Chase is explaining cluster headaches to Enid. They can last for years and cause irritability and hostility toward others. "You mean", she asks, "the illness is affecting his personality. "Yes," he says, "if the treatments work it could..." "Change him?" she interrupts. Enid takes this a curious way, almost breaking down with relief. Hope! Then she apologizes, thinking Chase must think she's awful. Nope, Chase has met the boy, he gets it. "I thought I was a bad mother," she says "and I hated myself. Because I hated him."

Next morning, the team reconvenes. House seems cheerful. Still on the depression meds? Chase says the blood thinners and TMS had no effect, therefore not cluster headaches. House says the symptoms don't lie. "Hemochromatosis?" volunteers Cameron. Still doesn't account for the personality disorder, House says. "Hypothyroidism?" Chase offers. Should produce lethargy, House says, which this doesn't. "Rochford dermoid cyst?" Cameron says. House stage-staggers, maintaining he expected the next input from Foreman, who's sitting quietly disgruntled. Pressed, Foreman concurs with Cameron. "No fat in the ventricles. It's cluster headaches." House maintains. But neither the normal nor the abnormal treatments worked, Chase points out. Sometimes treatments don't work, but symptoms never lie, says House. Is this a new aphorism? House is drinking some blue gunk from a bottle labeled "ONS" or maybe it's "ON5". The block lettering could be either. It seems to be an energy drink. House needs more? Cameron says the next, doubtful treatment for cluster headaches is brain surgery, and even that's not always effective. "Back off, Foreman!" House shouts, highlighting the fact that Foreman is pointedly not contributing. "If the approved treatment doesn't work we go with the non-approved treatment," House says, striding from the room.

Foreman follows him and angrily accuses House of sabotaging his job interview at New York Mercy the previous day : someone purporting to be Foreman called and canceled the interview. House denies it, saying he'd only sabotage the departure of someone he considered worth keeping.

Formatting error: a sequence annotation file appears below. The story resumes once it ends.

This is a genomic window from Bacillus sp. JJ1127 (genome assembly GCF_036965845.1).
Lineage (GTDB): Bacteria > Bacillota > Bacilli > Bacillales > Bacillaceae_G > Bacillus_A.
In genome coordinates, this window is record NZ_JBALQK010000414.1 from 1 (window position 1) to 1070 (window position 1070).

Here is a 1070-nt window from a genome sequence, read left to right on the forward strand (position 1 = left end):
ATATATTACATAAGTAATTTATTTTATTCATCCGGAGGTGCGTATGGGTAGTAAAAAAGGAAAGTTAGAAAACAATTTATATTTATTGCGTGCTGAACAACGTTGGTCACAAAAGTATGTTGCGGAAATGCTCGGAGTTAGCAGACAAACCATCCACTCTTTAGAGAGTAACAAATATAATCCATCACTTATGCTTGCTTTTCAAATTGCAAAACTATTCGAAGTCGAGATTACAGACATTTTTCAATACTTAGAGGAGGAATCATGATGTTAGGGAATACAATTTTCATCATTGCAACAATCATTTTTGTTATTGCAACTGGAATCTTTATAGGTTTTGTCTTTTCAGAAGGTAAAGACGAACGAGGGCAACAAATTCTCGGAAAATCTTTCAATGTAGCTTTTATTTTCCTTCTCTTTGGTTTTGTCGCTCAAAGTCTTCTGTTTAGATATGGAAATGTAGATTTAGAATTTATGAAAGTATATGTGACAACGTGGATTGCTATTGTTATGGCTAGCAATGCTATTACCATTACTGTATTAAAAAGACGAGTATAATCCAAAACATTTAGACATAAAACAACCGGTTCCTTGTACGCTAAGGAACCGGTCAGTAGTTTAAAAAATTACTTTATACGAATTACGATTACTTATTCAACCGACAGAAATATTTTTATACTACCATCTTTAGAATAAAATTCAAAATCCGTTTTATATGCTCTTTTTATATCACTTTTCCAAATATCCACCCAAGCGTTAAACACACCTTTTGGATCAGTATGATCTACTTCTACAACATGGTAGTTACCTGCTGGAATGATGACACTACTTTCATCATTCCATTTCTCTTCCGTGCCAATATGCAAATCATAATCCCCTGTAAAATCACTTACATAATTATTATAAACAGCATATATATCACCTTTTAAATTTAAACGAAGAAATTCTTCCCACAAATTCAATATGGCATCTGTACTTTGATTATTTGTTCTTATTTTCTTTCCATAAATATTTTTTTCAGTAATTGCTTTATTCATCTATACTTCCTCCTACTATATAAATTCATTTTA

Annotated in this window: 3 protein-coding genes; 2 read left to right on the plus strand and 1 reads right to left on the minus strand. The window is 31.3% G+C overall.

House breaks in on Cuddy in conference with a nurse, and accuses Cuddy of being one evil cunning woman - which turns him on, he says. As Cuddy gapes and asks what's going on, he says she called New York Mercy to have Foreman's job interview killed. Cuddy speculates House is off his antidepressants, but I don't she how she reaches this conclusion : he's still quite cheerful, for House. Is it the energy drink he's still sipping? In response to Cuddy's question, House says no, Foreman doesn't really believe it was her, but he, House, know it must have been her since it wasn't him. Cuddy says she does want Foreman to stay, and she's waiting for board approval of her plan to keep him, but it wasn't her. House approaches her closely and gazes into her eyes : "Looking for a tell," he says, some physical trait that will give the lie away. She shoves him toward the door and tells home to send Nurse Unger in and not let the door hit him in the ass on the way out. "Oh," he says, coming back in, "I need to give a 16 year old magic mushrooms to treat a cluster headache. Is that, cool?" "Yeah, no problem." She says as House departs, then realizes he was serious and runs to catch him : "I was being sarcastic," she says. "Wouldn't look that way in a court transcript," House rejoinders. Cuddy lays down strict limits on the amount of psilocybin he can use.